The rise of artificial intelligence

Paige Bennett

Artificial intelligence is everywhere.

While some may think about artificial intelligence and imagine a future of self-driving cars and robot caregivers, the technology is already being used by millions of people on a daily basis. Companies such as Netflix and Amazon deploy artificial intelligence algorithms to make personal recommendations for users.

So, what is artificial intelligence and how is it being developed?

Utilizing a combination of scientific strategies, artificial intelligence researchers look to create human intelligence with machines, said Arvind Bansal, a professor in the department of computer sciences.

“We want to simulate it using mathematical techniques, psychological techniques,” Bansal said. “It’s a combination of many fields.”

Interest in artificial intelligence, AI, surged in the 1950s, when researchers began to develop computer programs that could compete with humans in chess and checkers matches, said L. Gwenn Volkert, an associate professor in the department of computer sciences.

“These programmed machines were finding strategies that worked,” Volkert said. “They weren’t just randomly moving. They were learning.”

As AI’s popularity increased, it began to adopt a larger role in society. From virtual assistants such as Apple’s Siri and Amazon’s Alexa to the data analysis tools used by businesses, AI fulfills basic functions of everyday life, Bansal said.

“The need has continuously grown,” Bansal said. “Earlier, people thought AI was more like a toy. It’s no longer a toy. It’s becoming a necessity in society.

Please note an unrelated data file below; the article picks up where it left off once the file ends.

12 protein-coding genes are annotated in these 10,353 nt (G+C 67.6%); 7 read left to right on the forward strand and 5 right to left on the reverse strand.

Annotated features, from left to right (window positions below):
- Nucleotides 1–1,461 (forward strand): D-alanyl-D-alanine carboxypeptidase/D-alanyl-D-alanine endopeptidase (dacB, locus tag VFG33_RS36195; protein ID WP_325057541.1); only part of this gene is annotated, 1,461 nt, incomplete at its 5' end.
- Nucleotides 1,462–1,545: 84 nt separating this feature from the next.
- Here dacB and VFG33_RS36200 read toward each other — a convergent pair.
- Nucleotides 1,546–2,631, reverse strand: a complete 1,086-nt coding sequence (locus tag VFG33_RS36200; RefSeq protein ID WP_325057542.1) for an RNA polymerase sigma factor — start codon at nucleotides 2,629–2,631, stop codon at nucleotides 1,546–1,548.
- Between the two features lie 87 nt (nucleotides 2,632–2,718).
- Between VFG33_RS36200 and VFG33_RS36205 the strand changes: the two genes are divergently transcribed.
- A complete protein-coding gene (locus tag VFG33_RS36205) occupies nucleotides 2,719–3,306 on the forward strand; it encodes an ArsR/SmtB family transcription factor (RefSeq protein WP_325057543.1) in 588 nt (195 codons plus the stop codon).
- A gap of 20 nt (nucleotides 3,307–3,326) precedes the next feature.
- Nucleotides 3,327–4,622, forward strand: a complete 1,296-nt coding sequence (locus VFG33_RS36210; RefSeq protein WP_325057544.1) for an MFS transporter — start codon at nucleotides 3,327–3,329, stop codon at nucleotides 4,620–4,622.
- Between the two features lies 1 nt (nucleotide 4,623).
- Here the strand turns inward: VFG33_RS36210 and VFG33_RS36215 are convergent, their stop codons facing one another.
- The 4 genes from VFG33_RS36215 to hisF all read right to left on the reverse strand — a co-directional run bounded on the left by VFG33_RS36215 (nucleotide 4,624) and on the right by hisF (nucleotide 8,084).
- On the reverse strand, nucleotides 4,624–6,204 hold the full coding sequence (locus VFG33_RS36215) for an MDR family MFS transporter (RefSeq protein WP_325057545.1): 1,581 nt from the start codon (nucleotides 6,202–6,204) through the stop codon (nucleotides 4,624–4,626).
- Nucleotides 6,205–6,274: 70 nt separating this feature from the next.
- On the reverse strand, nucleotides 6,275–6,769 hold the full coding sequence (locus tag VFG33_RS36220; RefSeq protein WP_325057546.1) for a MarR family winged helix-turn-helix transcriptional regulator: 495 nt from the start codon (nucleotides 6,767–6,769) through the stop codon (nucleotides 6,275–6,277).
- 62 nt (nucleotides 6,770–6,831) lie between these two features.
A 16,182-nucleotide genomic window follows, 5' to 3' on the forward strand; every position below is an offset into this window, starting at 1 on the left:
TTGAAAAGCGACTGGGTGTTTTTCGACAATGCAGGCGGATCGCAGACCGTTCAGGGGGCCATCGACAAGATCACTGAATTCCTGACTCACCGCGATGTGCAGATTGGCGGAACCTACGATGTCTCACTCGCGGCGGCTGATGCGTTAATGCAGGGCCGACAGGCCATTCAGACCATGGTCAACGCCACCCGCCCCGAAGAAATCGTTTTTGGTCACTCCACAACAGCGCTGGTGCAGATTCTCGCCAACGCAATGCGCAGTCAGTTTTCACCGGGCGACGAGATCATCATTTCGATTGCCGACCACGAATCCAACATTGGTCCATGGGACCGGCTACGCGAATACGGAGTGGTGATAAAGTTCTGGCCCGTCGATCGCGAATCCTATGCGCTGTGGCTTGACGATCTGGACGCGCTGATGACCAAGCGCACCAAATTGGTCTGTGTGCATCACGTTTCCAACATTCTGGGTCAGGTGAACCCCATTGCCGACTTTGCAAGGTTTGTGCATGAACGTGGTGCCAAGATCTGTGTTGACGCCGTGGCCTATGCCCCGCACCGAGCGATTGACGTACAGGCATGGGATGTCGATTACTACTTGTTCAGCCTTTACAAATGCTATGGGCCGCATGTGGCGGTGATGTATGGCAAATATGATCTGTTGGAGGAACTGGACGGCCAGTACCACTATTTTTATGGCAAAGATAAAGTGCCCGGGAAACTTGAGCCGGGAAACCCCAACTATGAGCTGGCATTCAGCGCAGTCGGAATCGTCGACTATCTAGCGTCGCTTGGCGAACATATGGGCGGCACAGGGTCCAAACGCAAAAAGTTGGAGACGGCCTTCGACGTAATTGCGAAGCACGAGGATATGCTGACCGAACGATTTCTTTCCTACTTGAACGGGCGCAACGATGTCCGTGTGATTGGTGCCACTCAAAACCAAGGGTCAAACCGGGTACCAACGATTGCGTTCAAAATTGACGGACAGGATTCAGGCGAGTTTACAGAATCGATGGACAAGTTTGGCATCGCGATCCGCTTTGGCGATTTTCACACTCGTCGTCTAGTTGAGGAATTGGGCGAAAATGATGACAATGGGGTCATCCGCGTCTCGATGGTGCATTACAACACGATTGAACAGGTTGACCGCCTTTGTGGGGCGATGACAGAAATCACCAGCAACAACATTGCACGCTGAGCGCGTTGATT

As human reliance on AI increases, so do the concerns. Some people fear expansions in AI will result in massive job losses worldwide. With a wider availability of technology, 21st century researchers have been able to use AI to conduct work in a variety of different fields, Volkert said.

“AI takes jobs when we can create a method to encode a process,” Volkert said. “The main reason that we can do that with all these kinds of processes now is because of the speed, lower price and efficiency of the computer devices.”

AI will take on positions held by people as it continues to develop, Bansal said.

“As intelligence comes, and it can emulate the jobs, you’ll find that those jobs will be replaced,” Bansal said.

However, not all of AI’s effects on the workforce will be negative, Volkert said. Industrial robots can replace humans working in dangerous environments, making conditions safer, Volkert said.

Although AI is still evolving, Volkert does not believe it will dramatically affect society any time in the near future.

“We do not have anything close to a technology that can be released to the general public,” Volkert said.

Once changes start to occur, adjusting to them will be difficult, Bansal said.

“In the transition period, there will be a lot of upheaval because it takes time for people to train themselves,” Bansal said. “Technology is changing at a much faster rate than humans can adjust to.”

However, Bansal believes humans will adjust to the changes caused by AI and learn to use them to their advantage.

“They will adapt,” Bansal said. “They will use this technology, and we will all evolve.”


Paige Bennett is the Sciences Reporter. Contact her at [email protected]